The world is likely to use fewer fossil fuels to produce electricity this year in a ‘tipping point’ for planet-friendly energy, says a new report.
It would be the first-ever annual decline in the use of coal, oil and gas to generate electricity, outside of a global recession or pandemic.
As a result, less heating gases would be released during power generation.
The authors attribute the expected change to a renewable energy boom led primarily by China.
Wind and solar now produce 12% of global electricity with enough wind turbines added in 2022 to power nearly all of the UK.
Renewables are set to meet all of the growth in demand this year, says the study by energy analysts Ember.
Electricity generation is the single largest contributor to global warming, responsible for more than a third of energy-related carbon emissions in 2021.
Therefore, phasing out coal, oil and gas in this sector is seen as critical to helping the world avoid dangerous levels of climate change.
This new study looks at data from countries that account for 93% of global electricity demand.
This, the fourth edition of Ember’s Global Electricity Review, indicates that significant progress is being made in reducing the role of fossil fuels in energy generation.
The main developments are the continued rise of solar and wind as economically viable sources of electricity. Worldwide, solar grew 24% last year, enough to meet the annual demands of a country as large as South Africa.
Together with nuclear and hydroelectricity, clean sources produced 39% of global electricity in 2022. The report finds that the electricity produced last year was, in fact, the cleanest ever produced.
But despite this, the carbon emissions of the sector have also continued to increase, as coal consumption has increased.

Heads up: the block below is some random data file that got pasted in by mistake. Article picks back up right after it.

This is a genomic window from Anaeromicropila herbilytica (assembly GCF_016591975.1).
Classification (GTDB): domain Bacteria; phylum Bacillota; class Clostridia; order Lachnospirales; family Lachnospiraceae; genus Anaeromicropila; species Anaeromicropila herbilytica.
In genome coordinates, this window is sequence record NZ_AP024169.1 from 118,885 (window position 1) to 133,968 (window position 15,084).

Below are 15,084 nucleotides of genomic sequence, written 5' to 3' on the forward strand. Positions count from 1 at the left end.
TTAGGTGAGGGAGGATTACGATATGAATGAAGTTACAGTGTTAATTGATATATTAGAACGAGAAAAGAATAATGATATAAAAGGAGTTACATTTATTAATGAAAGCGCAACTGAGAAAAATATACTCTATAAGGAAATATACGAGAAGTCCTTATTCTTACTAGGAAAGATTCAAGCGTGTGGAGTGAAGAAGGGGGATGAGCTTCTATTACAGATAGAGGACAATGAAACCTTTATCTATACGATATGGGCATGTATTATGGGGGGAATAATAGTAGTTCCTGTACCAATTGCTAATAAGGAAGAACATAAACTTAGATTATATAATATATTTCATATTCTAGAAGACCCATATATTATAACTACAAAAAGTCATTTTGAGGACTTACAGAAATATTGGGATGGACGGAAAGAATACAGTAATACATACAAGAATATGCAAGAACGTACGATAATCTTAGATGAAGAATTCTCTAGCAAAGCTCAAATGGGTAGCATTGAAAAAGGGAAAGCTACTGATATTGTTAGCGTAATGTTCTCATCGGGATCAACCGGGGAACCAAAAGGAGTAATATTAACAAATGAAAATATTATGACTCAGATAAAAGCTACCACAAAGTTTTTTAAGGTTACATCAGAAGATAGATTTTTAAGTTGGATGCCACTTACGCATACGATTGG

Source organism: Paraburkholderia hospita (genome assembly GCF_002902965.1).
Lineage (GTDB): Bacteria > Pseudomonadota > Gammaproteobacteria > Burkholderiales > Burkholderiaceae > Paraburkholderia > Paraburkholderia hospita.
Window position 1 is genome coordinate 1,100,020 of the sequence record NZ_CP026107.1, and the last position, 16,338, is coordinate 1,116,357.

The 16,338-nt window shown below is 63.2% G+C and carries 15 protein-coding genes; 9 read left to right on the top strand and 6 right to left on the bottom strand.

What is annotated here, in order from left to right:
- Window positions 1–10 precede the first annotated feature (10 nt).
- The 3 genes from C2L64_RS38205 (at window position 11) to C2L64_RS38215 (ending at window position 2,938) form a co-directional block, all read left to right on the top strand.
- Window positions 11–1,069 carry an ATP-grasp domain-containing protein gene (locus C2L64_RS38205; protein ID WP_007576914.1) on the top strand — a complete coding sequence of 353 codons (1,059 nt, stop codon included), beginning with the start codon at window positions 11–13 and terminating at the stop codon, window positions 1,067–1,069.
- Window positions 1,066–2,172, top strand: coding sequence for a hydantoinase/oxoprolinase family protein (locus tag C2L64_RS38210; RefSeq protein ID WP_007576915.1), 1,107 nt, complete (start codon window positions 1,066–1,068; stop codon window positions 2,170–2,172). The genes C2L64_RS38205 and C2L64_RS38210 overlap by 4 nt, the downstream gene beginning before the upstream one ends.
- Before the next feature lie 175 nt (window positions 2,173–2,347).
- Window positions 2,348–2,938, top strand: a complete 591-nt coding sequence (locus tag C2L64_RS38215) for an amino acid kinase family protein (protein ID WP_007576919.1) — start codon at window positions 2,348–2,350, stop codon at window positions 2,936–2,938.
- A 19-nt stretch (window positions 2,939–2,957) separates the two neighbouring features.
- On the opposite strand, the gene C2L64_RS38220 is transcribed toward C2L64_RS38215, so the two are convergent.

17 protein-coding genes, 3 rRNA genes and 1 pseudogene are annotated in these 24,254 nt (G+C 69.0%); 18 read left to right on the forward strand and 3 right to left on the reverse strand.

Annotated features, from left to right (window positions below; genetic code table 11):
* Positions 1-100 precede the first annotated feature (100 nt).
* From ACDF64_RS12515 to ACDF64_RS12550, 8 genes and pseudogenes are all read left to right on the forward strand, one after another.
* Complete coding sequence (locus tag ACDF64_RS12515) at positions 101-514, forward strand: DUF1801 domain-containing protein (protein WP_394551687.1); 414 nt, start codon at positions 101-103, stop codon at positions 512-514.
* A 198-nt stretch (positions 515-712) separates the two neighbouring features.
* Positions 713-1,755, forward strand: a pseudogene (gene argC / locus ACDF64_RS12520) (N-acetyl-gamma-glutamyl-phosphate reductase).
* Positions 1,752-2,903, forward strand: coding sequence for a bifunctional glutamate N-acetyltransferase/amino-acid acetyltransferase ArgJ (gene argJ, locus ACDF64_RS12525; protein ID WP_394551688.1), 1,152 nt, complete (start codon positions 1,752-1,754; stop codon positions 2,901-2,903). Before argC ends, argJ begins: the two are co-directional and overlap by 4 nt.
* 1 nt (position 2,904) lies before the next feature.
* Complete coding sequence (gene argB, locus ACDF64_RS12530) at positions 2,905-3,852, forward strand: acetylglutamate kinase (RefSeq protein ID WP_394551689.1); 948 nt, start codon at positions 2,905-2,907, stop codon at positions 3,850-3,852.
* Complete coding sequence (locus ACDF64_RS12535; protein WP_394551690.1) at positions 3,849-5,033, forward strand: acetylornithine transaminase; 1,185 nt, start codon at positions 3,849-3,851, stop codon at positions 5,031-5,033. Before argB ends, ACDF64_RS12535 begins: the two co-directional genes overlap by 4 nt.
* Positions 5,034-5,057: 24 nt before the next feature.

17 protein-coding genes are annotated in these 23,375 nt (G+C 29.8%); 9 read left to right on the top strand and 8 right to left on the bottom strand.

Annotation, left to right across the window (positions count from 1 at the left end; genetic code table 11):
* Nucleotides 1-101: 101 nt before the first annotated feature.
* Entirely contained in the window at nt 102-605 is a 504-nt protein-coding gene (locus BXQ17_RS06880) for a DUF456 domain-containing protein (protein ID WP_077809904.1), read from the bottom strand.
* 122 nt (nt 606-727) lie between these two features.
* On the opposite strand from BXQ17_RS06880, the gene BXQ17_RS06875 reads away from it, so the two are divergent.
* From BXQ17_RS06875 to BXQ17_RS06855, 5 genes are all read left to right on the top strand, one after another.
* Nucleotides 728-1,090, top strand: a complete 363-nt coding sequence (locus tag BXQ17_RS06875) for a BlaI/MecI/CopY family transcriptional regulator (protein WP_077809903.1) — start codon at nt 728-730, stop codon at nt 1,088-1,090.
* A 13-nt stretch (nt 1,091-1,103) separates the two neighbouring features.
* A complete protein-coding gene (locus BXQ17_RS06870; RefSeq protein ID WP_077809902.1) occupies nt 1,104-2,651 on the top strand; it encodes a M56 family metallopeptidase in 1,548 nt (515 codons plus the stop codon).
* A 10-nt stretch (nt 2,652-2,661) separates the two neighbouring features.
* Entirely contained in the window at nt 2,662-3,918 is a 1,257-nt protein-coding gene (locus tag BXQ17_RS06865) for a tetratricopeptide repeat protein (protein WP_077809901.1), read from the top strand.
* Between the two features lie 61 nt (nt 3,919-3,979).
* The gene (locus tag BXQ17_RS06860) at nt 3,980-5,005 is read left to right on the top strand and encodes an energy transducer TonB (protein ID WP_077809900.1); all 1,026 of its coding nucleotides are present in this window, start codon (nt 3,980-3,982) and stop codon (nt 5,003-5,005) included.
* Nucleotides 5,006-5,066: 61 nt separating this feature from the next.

According to the authors of the report, this is due to the fact that the overall demand for electricity has increased and not all of it has been met by clean sources.
There have also been problems with nuclear and hydroelectricity in 2022, with many French reactors out of commission and European rivers too shallow in many places for hydroelectric generation.
However, the report says that in 2023, the growth of wind and solar will outpace the increase in demand and this will start to reverse the trend on heating gases.
“When you stop adding more fossil fuels to generate your electricity, you start to see a drop in emissions,” said Malgorzata Wiatros-Motyka, the report’s lead author.
“This is extremely important in the context of increasing electrification, as we have more electric vehicles, more heat pumps, so cleaning up the energy sector will reduce emissions in other sectors as well.”
While the decline in fossil fuel emissions to electricity this year is expected to be small, about 0.3%, the authors believe the decline will continue and accelerate in subsequent years. Key to this is the decline in gas use, which declined slightly last year, even as some countries like Brazil reduced their use by 46% in 2022.
“We have now reached the next inflection point where we start to see a new era of declining emissions from the fossil fuel energy sector. We know that wind and solar are the answer and we just need to move forward with a table of march to build them as quickly as possible,” said Dave Jones, of Ember, one of the report’s authors.
A significant player affecting the overall trend is China. About 50% of global wind energy addition comes from China and about 40% of the world’s new solar comes from the country which is also the world’s largest user of coal-fired energy.
“There’s a chance that at the rate China is building wind and solar and all kinds of clean generation, they’ll hit that peak in coal production before 2025, which would be significant,” Jones said.
Energy experts acknowledge that limiting fossil fuels in power generation could be a “game changer,” but much remains to be done.
‘The first peak of coal power generation was in the UK in 1979,’ said Professor Jessica Jewell of the University of Bergen, who was not involved in the study.
“However, it has taken decades to completely phase out coal-fired power – for example the UK still used some coal in 2022, 43 years after the peak. To meet the clean energy targets we don’t have 40 or even 30 years, we need to fully decarbonise electricity in a much shorter time.”